Washington Times: The standoff over Iran’s nuclear program has been a chief irritant driving oil prices to record highs this year. The tensions are likely to continue pressuring prices well into next year and could flare up at any time, analysts say. The Washington Times
By Patrice Hill
The standoff over Iran’s nuclear program has been a chief irritant driving oil prices to record highs this year. The tensions are likely to continue pressuring prices well into next year and could flare up at any time, analysts say.
But a diplomatic breakthrough also could help ease prices, as was seen Monday when Iranian President Mahmoud Ahmadinejad sent a letter to President Bush suggesting the two countries find “new ways” to improve relations.
Iran’s gesture sent the price of premium oil to less than $70 a barrel for the first time in a month, but it quickly rebounded after Secretary of State Condoleezza Rice dismissed the overture. Analysts say a long-lasting diplomatic solution could cause prices to fall back into the $50 to $60 range, and shave about 30 cents off gasoline prices.
A worst-case scenario, on the other hand, is one that likely would extinguish economic growth and spark inflation in the United States by sending oil prices to more than $100 a barrel, and drive pump prices to $4 a gallon.
That could happen, oil analysts and traders say, if Iran keeps ignoring U.S. and European demands that it abandon nuclear-weapons research, triggering a U.S. or Israeli air strike at Iranian nuclear facilities or a U.S.-led military blockade of Iran.
Iran might retaliate with missile strikes on Persian Gulf oil facilities, by cutting some or all of its 2.6 million barrels a day of oil exports, or by blocking passage of ships passing through the Strait of Hormuz, which carry a third of the world’s oil supplies, as it did in 1979 during the Iranian hostage crisis.
The 1979 Iranian oil crisis caused a doubling of oil prices, sparked double-digit inflation and sank the U.S. economy into a deep recession from which it did not fully emerge until 1983.
“Iran has a couple of very big oil trump cards, and it knows how to brazenly flash them around,” said Peter Tertzakian, author of a book on oil, “A Thousand Barrels a Second.”
Any military confrontation with Iran could turn into a minefield for the global economy, he said, because other oil producers cannot indefinitely replace Iran’s daily oil exports, which are 2½ times the surplus cushion of 1 million barrels a day in world oil supplies. Also, Iran’s strategic position near the world’s largest oil fields and the most important “choke point” of world oil supplies give it formidable leverage to damage the world economy.
“Countries on the other side of the Persian Gulf from Iran — Qatar, the United Arab Emirates and Kuwait — are generally considered by Iran to be complicit with the West,” he said, making their oil fields “potential targets for Iranian missiles.”
Richard Berner, chief economist with Morgan Stanley, said he does not expect a “doomsday” scenario like the one in 1979 that torpedoed the world economy, but all it would take is a cutoff of Iran’s oil exports to deliver a withering “shock” to the global economy.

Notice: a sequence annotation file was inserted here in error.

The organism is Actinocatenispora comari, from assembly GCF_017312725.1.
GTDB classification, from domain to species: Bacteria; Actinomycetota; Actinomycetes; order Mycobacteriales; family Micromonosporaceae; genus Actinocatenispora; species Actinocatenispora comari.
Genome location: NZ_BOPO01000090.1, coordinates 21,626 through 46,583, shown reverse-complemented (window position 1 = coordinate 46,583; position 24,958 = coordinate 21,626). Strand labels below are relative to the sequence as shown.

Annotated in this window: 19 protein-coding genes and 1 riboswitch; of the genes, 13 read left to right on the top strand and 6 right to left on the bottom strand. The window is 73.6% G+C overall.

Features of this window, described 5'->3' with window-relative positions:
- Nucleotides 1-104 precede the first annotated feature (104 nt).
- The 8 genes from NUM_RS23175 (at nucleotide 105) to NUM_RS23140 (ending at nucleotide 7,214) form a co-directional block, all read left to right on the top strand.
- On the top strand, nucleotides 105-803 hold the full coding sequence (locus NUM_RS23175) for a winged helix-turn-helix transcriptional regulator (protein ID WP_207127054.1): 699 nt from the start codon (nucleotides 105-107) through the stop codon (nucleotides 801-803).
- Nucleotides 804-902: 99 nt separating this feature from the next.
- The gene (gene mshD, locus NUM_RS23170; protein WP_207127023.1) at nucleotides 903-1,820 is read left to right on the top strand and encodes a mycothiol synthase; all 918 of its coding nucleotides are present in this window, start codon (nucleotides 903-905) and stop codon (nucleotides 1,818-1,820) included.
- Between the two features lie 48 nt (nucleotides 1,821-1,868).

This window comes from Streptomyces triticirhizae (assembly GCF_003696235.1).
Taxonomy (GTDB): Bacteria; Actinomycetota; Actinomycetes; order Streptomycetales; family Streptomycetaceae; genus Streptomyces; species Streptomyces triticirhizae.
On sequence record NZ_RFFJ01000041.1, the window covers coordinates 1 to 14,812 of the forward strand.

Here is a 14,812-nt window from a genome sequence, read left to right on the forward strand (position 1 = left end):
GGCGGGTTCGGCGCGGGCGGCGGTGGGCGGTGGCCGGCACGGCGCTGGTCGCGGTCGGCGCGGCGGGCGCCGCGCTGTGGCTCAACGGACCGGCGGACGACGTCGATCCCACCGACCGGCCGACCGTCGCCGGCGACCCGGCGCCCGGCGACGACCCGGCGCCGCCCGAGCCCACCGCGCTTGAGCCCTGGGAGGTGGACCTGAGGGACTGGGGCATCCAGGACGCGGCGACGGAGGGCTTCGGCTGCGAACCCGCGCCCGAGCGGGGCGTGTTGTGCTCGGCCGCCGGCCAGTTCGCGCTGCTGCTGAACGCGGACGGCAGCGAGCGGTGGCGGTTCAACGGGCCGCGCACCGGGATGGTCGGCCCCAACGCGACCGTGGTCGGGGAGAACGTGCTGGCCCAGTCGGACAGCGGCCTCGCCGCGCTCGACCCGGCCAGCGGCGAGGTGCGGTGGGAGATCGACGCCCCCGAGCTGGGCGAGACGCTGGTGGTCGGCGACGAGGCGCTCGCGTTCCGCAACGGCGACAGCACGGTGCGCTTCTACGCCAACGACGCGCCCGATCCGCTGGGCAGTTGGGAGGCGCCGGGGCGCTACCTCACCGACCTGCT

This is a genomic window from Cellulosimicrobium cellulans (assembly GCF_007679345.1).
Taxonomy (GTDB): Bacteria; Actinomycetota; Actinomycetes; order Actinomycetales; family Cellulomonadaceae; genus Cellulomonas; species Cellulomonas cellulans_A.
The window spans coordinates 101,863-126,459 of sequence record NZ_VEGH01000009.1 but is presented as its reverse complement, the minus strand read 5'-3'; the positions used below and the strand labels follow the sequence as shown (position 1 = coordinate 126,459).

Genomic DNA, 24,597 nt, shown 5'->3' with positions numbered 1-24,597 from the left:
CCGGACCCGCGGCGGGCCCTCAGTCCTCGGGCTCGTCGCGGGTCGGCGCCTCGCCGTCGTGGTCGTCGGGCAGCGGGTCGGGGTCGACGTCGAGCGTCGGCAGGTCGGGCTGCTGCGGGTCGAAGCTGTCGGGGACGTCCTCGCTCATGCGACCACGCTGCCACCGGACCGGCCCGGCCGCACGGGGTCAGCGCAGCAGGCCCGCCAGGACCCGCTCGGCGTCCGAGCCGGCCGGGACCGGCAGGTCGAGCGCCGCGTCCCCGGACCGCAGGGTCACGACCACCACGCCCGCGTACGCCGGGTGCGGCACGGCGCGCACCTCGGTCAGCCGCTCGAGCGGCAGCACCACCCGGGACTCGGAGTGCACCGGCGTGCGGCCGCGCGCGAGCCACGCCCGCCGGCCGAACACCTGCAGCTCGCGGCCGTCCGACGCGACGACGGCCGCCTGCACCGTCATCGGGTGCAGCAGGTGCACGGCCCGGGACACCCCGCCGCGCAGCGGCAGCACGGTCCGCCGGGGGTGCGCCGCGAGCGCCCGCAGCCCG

“How high crude price quotes could go is anyone’s guess,” he said, suggesting a figure such as $110 a barrel as a starting point. The world would face several years of severe economic restructuring as consumers and businesses struggled to become more fuel-efficient, he said.
Mr. Tertzakian said it’s possible Iran could turn out to be a paper tiger like Iraq and put up minimal resistance in the face of military action, with few repercussions for oil supplies — in which case, the effect on oil prices would be fleeting.
“But Iran is not Iraq,” he said. “Iran’s bombastic leadership appears far more determined to pick a fight and play the trump cards it knows it has in its hand.”
In negotiations before the United Nations, Iran also has several aces in the hole. The biggest one is China, whose demand for oil is growing rapidly, analysts say. China has cultivated Iran as a critical oil supplier and is helping to develop Iran’s oil fields.
Russia, which has joined China in refusing to go along with multinational economic sanctions advocated by the United States, also has important trade relations with Iran — most notably, its contract to help Iran build nuclear-power plants.
“Iran knows sanctions against its oil and gas industry are unlikely because China and Russia, both veto-wielding members of the U.N. Security Council with strong trade and energy ties to Tehran, would block such a move,” said Lionel Beehner, an analyst with the Council on Foreign Relations.
The most likely scenario is that tensions would continue at a low level well into next year, played out in maneuvering at the United Nations, but would stop short of military confrontation because the U.S. and its European allies know the consequences could be severe for the world economy, analysts say.
In that case, oil prices would stay elevated, but probably not spike to eye-popping levels, Morgan Stanley’s Mr. Berner said.